Imagine if someone walked up to you on the street today and handed you a $20 bill. You'd probably be pretty happy, right? That will get you a good lunch. But you'd be even happier if you used the $20 to buy someone else lunch. It's true, and it's been scientifically proven.
Elizabeth Dunn, an Associate Professor of Psychology at the University of British Columbia (UBC), has spent the past six years studying the link between wealth and happiness. She has discovered that money can buy you happiness -- if you spend it the right way. And one way you can get more bliss from your bucks is by spending it on others.
We recently chatted with Dunn about her new book, released this week, entitled, Happy Money: The Science of Smarter Spending (Simon and Schuster) co-authored with her friend and fellow researcher Michael Norton, an Associate Professor of Marketing at Harvard Business School.
Dunn was fresh out of grad school in 2005 when she landed her first teaching and research position at UBC. Suddenly, the once impoverished student was earning a decent income.
"It felt like I was making tons of money so I thought, well, what do I do with it?" Dunn told us.
Figuring out how to get more satisfaction from her own money sparked Dunn's curiosity about the link between wealth and happiness, and whether people can increase their happiness by changing the way they spend their money.
Her first experiment involved simply handing people money. Randomly-selected students were approached on the UBC campus and asked about how happy they were feeling. Each student was then handed an envelope containing $5 or $20, and a note. Half the notes instructed the student to spend the money on her or himself, the other half directed the individual to buy a gift for someone or donate the cash to charity. Later that day, Dunn's team contacted each student again to ask how they had spent the money, and how happy they were feeling.
Dunn found those who had bought a gift for others or donated the money expressed greater feelings of happiness than those who had spent the money on themselves. And the dollar figure made little difference. The person who gave away $5 was still happier than the person who had spent $20 on themselves.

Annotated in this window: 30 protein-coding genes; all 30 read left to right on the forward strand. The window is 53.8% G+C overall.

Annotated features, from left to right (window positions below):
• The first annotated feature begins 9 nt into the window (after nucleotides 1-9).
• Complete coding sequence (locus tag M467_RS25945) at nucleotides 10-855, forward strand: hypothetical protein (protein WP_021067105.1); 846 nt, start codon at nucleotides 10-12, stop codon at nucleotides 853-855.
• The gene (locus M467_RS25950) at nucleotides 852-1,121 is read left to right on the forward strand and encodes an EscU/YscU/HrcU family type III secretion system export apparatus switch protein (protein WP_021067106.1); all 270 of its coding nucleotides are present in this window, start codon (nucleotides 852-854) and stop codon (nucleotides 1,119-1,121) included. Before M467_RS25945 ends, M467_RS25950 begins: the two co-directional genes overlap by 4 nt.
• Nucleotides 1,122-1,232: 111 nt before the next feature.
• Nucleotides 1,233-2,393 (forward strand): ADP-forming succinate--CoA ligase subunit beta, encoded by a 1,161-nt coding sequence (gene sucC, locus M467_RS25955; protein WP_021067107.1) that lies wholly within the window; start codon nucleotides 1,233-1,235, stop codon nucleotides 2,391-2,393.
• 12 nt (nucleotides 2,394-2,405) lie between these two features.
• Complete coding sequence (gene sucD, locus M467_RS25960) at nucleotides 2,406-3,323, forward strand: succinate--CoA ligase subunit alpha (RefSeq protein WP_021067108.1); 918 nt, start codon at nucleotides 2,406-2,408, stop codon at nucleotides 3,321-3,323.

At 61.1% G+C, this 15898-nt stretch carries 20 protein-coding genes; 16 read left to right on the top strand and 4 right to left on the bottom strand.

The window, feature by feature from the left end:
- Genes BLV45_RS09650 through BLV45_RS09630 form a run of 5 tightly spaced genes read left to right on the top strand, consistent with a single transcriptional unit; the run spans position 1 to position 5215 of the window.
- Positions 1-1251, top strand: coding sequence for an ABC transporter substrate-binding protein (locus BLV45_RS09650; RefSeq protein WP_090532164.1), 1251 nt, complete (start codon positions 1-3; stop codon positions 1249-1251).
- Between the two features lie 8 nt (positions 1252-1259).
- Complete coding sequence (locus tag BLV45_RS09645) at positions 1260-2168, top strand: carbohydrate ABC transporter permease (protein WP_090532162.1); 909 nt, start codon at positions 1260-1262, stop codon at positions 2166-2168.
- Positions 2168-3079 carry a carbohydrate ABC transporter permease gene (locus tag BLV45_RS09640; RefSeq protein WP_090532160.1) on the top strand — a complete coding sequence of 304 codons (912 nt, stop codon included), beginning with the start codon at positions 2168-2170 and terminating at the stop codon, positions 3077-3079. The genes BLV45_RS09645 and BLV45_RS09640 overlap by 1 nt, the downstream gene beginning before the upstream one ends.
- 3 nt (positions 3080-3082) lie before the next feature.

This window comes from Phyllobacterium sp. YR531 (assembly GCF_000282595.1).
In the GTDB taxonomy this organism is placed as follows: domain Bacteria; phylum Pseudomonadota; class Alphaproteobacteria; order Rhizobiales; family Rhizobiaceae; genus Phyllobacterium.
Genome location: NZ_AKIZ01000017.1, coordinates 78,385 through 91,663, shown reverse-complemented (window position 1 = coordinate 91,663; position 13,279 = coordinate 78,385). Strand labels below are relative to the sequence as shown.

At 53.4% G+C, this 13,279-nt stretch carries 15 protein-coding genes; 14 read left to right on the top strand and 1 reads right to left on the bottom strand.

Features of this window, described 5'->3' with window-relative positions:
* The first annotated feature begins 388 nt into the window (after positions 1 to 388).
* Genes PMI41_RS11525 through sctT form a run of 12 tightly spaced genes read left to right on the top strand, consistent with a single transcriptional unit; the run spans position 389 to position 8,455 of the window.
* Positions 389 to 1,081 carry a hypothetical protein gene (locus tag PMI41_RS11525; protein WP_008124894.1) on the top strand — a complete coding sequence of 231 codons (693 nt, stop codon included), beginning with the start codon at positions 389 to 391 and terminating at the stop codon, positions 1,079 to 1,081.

The next question that intrigued Dunn and her colleagues was whether joy from giving is learned, or hardwired in us. During a puppet show, two-year-olds were offered Teddy Graham cookies -- children in one group could eat the cookies, those in another group were asked to give them to one of the puppets. A group of volunteers watched videos of the children and ranked each child on how happy he or she seemed to be, based on reactions and facial expressions. They concluded that the children who gave away their snacks were happier.
Dunn also wanted to find out if it makes a difference when the gift is our own property, as opposed to something we simply found, so she set up two scenarios. In the first, one of the puppet show presenters "found" a cache of treats hidden on the stage, then asked the children to come up and give a treat to a puppet. In the second scenario, the children were given a snack for themselves and then asked to give it away.
According to Dunn, children were happier giving away their own treat than one they saw as a windfall. To translate that to adults -- you'll actually feel happier giving away $20 of your own money than giving away that $20 you found on the sidewalk.
Happy Money also explores other strategies to increase happiness by changing spending habits. For example, you'll get more joy from buying experiences than buying things -- a once-in-a-lifetime vacation or dining out at the most expensive restaurant in town will net you more happiness than a new flatscreen TV. Dunn said that investments in household time-savers -- she cited a robot vacuum cleaner as an example -- can buy happiness by increasing our sense of "time affluence."
Businesses can also reap rewards from investing in the happiness of employees. Dunn pointed to Google, which pays employees to spend 20 per cent of their time on personal pet projects at work. The result has been happier and more productive workers -- and the development of some of Google's most successful innovations, like Gmail.
Happiness is not something you'll hear much about from any financial advisor or financial literacy course. And yet the clear implication of Dunn's research is that the way we spend our money has a direct impact on our happiness and quality of life. Perhaps it's time to evaluate the "happiness return" on our investments.
Craig and Marc Kielburger are co-founders of international charity and educational partner, Free The Children. Its youth empowerment event, We Day, is in 11 cities across North America this year, inspiring more than 160,000 attendees from over 4,000 schools. For more information, visit www.weday.com.